Labs Life: Getting to Know Kellie Hodge
Welcome back to another exciting round of quickfire questions and astounding answers. Labs Life; where you get to take a peer behind the curtain at the inner workings of the Sutherland Labs, and more importantly, the people who make everything work! This time we have bribed our way into the office of Kellie Hodge in San Francisco, where we will find out everything there is not know about being a Principal Design Researcher.
Explain your job to us like we are five-years-old
That’s easy because I have a seven-year-old! I say that when Mummy is away on trips, she talks to all sorts of interesting people and learns how technology could help them. She was obviously impressed, because she wrote a nice note to Momma’s work asking if we could make her a talking robot.
I’m a working parent, so my day starts early. Before the lockdown, getting the little one off to school and commuting into the city involved a lot of caffeine and sometimes a tiny bit of shouting. Now caffeine and shouting is still involved but the distance covered is a little shorter. Time at work varies greatly: it can be heads-down writing, collaborating with colleagues on research design; the showmanship of facilitation; or being out in the field. Even during the pandemic, all these things still happen, but remotely. I’m grateful for the variety and flexibility I find at Sutherland – it’s a great place to be a parent and do exciting work.
What do you do for fun?
We love California for its natural beauty, so you’ll find us outdoors as much as possible. In the winter there’s snowboarding in Tahoe. Sometimes we went up for the day and collected our daughter from school in our snow gear. Couldn’t do that when we lived in East London!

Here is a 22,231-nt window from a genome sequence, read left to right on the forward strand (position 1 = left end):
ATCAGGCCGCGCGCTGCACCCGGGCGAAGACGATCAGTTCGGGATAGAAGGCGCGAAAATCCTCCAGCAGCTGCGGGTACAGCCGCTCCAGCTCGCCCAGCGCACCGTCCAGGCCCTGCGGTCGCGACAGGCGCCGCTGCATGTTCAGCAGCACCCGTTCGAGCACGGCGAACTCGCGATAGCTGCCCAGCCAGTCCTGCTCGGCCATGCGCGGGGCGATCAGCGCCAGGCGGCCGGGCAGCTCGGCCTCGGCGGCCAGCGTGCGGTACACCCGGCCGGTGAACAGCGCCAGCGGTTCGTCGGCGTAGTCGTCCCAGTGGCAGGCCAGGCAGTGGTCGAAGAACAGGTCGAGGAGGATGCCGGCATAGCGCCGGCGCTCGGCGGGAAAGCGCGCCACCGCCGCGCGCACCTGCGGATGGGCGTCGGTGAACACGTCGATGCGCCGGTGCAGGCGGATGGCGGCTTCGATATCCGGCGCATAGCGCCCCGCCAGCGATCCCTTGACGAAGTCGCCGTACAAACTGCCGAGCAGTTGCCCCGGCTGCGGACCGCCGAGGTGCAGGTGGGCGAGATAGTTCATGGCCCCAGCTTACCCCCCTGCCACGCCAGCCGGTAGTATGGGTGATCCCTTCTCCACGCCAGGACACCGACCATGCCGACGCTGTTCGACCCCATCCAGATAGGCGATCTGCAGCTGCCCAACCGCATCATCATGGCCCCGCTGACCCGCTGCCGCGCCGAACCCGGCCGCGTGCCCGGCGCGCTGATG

What did you do before Sutherland?
The last few years have been pure design research. I’ve practiced in agencies, start-ups, and as a freelancer in the San Francisco Bay Area. Earlier in my career, I was more of a generalist, working in product, engineering and the kinds of all-the-hats roles you find in seed stage start-ups. But all those earlier roles involved a significant element of research – not necessarily as part of the job description, but because I don’t know any other effective way to build systems for humans.
I do think the diversity of my early career experience has been helpful. I was once the person who had to figure out what to use scarce developer time to build. You get such rich, often quite emotional insights from fieldwork but turning them into clear, practical recommendations for your stakeholders is a whole other skillset.
What do you think the future holds for the industry?
I see further acceleration of the trend towards research as an organizational learning experience. So, in turn I see more collaboration ahead; more active involvement of stakeholders; and more co-creation of research outputs. There will also need to be increased involvement from visual designers to perfect the art of making complex ideas easier to share and communicate.
The influence of data science is an extremely powerful tool to surface behavioral patterns across large populations. This isn’t going away, and sometimes there is an unhelpful tension between qualitative and quantitative disciplines. Of course, they both have great strengths, and I believe that smart teams will combine both disciplines.
Just how much shouting does it take to move a reluctant six-year old? Will Kellie get to snowboard around London? Sign up to our newsletter to receive the next exciting episode of Labs Life!